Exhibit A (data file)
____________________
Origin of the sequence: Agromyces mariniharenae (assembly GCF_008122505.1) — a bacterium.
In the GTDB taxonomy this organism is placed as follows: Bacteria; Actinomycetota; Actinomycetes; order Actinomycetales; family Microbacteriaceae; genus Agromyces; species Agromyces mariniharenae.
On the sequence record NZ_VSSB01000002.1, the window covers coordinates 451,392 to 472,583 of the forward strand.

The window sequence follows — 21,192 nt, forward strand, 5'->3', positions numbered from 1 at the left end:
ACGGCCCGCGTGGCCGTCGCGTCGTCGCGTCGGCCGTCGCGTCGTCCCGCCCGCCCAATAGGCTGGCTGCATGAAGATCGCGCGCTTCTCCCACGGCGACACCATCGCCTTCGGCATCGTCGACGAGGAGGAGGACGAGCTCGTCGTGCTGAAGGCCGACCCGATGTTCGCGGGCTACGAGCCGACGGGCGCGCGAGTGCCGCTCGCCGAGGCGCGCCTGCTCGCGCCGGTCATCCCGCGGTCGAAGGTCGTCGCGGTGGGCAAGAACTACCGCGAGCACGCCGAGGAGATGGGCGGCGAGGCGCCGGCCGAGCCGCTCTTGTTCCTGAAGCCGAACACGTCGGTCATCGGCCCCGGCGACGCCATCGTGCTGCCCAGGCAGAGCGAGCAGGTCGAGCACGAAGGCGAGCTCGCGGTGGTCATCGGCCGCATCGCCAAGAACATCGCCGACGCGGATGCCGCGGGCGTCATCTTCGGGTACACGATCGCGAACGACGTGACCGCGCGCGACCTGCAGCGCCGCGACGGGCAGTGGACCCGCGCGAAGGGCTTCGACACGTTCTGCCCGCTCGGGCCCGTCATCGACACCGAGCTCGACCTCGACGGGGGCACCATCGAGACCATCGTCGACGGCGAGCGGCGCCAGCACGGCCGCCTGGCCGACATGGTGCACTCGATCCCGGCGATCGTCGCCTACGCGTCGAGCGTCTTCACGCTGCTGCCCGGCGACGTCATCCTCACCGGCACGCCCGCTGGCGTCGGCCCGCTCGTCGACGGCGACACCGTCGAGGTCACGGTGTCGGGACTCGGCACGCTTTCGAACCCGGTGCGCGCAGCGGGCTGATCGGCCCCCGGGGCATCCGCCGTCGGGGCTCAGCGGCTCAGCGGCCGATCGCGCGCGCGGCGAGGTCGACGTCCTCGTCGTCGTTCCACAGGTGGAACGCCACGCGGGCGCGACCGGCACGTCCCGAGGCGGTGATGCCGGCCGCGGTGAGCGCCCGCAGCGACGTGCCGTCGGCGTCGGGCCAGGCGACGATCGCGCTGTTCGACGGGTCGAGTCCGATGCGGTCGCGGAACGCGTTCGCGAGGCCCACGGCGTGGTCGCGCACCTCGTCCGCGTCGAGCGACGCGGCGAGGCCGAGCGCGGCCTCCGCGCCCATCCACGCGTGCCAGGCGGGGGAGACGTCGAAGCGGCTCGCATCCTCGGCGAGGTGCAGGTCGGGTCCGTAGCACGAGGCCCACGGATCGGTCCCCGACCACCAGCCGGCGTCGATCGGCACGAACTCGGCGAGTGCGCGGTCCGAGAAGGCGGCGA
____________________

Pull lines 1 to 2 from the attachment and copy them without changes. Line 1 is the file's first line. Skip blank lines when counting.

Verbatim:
Origin of the sequence: Agromyces mariniharenae (assembly GCF_008122505.1) — a bacterium.
In the GTDB taxonomy this organism is placed as follows: Bacteria; Actinomycetota; Actinomycetes; order Actinomycetales; family Microbacteriaceae; genus Agromyces; species Agromyces mariniharenae.